The mosaics are really stunning as well as the internal Corte, including an amazing view of the Grand Canal.
Water bus public ACTv line number 1 - stop Ca' d'Oro
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The Jews of Venice were only permitted to practise three professions in the past.
They were not allowed to own land or property and could not become craftsmen, professionals or business owners.
Initially, the only activity open to them was money lending. An exception was later made for the mercantile Levantine Jews who were granted permission to trade. Eventually, the Ghetto's inhabitants were also allowed to become doctors and to sell second - hand clothes.
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Yesterday we had the incredible opportunity to join the inauguration of the restorayion of Jacopo Tintoretto's Wedding Feast at Cana. This charming painting has returned to its place high on the wall in the sacristy of the church of the Salute!
Jacopo Tintorettoâ€™s Wedding Feast at Cana is a painting of substantial size (14.4 ft x 19.3 ft) and now hangs high on the wall of the sacristy in the church of Santa Maria della Salute in Venice. Originally painted for the refectory of the convent of the Crociferi, the canvas was transferred to the Salute following the suppression of the religious order in the seventeenth century.
So interesting listeting to Don Fabrizio Favaro of the Salute, Alberto Nardi from the Board of Directors of Save Venice, Amalia Basso from the Superintendency of Fine Arts and Monuments of Venice, and conservator Valentina Piovan and their presentations during the inauguration. This restoration was made possible thanks to the generous support of Save Venice Chairman Emeritus Dr. Randolph H. Guthrie, and his wife, Save Venice Board Member Beatrice H. Guthrie.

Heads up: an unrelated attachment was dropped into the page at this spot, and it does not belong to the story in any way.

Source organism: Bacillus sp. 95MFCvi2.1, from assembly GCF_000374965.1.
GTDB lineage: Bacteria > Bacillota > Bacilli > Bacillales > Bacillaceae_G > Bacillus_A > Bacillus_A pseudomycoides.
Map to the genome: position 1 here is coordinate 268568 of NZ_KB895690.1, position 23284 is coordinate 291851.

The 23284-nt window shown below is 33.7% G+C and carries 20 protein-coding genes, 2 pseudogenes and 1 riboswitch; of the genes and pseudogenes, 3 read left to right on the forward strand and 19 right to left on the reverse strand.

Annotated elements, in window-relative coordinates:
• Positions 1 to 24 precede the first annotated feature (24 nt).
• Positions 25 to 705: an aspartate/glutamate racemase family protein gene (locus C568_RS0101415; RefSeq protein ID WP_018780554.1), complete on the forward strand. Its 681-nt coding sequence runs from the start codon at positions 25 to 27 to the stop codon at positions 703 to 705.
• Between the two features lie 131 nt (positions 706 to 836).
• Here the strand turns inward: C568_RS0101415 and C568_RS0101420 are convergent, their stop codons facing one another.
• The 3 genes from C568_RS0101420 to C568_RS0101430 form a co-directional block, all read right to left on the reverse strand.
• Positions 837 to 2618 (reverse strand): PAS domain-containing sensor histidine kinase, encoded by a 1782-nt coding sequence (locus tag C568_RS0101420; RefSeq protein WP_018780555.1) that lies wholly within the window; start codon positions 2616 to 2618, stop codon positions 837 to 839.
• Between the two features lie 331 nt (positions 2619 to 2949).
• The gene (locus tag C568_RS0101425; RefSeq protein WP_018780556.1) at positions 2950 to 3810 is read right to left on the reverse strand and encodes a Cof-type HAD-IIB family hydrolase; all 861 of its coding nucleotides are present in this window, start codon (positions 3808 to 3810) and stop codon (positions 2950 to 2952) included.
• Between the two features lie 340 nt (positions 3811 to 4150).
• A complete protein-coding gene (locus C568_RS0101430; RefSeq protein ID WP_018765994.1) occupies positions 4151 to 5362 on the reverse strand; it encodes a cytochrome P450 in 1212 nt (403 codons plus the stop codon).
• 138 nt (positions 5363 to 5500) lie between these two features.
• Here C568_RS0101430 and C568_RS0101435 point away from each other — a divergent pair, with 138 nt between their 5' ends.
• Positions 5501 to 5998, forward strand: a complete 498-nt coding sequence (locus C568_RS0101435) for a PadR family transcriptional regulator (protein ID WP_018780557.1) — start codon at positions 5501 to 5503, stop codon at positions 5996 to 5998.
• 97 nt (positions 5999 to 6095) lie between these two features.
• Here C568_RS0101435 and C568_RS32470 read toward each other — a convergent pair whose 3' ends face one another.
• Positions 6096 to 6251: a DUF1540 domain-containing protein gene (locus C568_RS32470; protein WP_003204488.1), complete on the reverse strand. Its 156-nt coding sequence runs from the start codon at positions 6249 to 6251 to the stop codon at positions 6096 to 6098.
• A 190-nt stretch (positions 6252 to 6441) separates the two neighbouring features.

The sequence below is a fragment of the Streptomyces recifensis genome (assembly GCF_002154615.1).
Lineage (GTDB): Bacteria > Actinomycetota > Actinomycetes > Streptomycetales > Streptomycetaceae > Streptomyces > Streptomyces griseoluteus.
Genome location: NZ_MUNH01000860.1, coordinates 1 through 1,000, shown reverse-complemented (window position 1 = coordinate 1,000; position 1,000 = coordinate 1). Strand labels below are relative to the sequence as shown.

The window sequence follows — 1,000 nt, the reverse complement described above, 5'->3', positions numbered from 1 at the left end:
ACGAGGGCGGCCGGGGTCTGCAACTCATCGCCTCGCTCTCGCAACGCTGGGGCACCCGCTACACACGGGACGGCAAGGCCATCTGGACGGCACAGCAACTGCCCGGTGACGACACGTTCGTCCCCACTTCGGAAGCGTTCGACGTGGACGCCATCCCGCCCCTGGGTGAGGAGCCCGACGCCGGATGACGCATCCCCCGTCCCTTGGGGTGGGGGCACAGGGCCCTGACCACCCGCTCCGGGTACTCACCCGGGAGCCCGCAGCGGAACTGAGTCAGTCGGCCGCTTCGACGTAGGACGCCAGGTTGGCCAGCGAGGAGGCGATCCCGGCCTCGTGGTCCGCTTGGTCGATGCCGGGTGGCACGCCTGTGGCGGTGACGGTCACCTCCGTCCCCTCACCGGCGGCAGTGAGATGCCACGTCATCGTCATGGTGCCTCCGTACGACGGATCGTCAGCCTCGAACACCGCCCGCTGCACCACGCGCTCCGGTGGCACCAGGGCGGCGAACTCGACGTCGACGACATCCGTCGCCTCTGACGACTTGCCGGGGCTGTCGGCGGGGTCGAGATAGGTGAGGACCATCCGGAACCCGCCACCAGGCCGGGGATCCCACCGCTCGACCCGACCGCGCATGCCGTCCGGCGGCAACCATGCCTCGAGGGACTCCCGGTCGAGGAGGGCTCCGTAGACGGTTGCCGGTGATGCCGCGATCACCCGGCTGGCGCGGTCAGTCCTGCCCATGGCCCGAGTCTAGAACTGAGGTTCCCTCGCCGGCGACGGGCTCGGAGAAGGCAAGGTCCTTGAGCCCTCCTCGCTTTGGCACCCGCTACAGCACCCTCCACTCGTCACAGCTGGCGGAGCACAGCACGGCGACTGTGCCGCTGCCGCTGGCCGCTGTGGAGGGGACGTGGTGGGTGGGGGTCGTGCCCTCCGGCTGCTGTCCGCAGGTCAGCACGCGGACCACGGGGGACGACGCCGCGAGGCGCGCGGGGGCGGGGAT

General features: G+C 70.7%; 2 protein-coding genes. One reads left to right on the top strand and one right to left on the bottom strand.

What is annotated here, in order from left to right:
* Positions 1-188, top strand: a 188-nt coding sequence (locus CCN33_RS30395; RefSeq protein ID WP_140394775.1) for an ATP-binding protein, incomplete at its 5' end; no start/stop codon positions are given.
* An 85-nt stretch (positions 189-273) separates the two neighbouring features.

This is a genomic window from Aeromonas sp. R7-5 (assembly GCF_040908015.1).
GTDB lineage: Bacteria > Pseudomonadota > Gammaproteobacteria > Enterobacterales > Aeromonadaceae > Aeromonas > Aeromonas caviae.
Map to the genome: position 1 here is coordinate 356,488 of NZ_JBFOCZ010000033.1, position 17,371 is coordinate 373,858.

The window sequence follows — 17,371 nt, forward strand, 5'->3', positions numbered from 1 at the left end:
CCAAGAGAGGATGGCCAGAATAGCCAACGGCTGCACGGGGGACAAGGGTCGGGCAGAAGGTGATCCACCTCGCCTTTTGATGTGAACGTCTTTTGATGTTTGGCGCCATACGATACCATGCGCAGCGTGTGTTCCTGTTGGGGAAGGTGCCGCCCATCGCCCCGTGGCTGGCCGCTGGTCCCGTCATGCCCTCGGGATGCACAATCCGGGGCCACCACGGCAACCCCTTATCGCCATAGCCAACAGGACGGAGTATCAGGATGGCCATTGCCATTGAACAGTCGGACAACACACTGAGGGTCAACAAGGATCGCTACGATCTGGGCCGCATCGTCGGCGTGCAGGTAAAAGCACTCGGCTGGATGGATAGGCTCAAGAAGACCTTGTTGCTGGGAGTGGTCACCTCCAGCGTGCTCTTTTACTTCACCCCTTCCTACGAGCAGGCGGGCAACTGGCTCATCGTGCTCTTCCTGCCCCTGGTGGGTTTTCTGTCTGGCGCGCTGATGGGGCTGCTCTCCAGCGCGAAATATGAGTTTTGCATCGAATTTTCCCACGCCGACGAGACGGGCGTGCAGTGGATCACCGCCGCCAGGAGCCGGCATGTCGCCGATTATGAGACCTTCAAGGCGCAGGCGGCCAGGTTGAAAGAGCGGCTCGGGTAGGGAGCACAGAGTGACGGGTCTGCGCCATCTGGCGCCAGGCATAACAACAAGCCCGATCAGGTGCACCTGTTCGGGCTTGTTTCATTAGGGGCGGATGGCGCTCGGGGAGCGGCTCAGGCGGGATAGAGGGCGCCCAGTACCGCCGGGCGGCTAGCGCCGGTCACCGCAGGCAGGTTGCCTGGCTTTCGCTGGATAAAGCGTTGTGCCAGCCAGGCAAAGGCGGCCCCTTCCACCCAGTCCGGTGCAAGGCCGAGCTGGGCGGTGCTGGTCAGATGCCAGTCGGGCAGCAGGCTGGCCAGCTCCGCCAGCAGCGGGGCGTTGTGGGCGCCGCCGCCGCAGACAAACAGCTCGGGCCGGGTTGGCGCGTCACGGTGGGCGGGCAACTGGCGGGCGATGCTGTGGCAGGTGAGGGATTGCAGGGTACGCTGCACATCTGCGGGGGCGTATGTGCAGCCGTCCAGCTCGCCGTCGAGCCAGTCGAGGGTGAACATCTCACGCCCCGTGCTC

Thank you Save Venice to taking care of our Heritage!
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The history of Othello is very original. In 1505 Cristoforo Moro, a Venetian patrician, went to Cyprus as a lieutenant. Three years later, he became a captain, and came back to Venice but during the trip his wife died.
These historical data originated the legend of a Moor, called Othello, who married Desdemona, a Venetian patrician. He went as a commander to Cyprus where overpowered by jealousy he killed his wife. In 1565 G.B. Giraldi Cinthio took his legend as a starting point for one of the novellas of the Hecatommithi. Finally the legend was made immortal by Shakespeare. The Shakespearean tragedy was written between 1601 and 1694 and was staged for the first time in November 1604. Only the first act of Othello is set in Venice and even in this case Shakespeare underlines only the most famous elements of the city. A detail of the first scene of the first act is curious when Roderigo and Iago are near Desdemona's house.
Tradition claims that Desdemona's father house is Contarini Fasan palace is st. Maria Zobenigo. The small building was built in gothic style.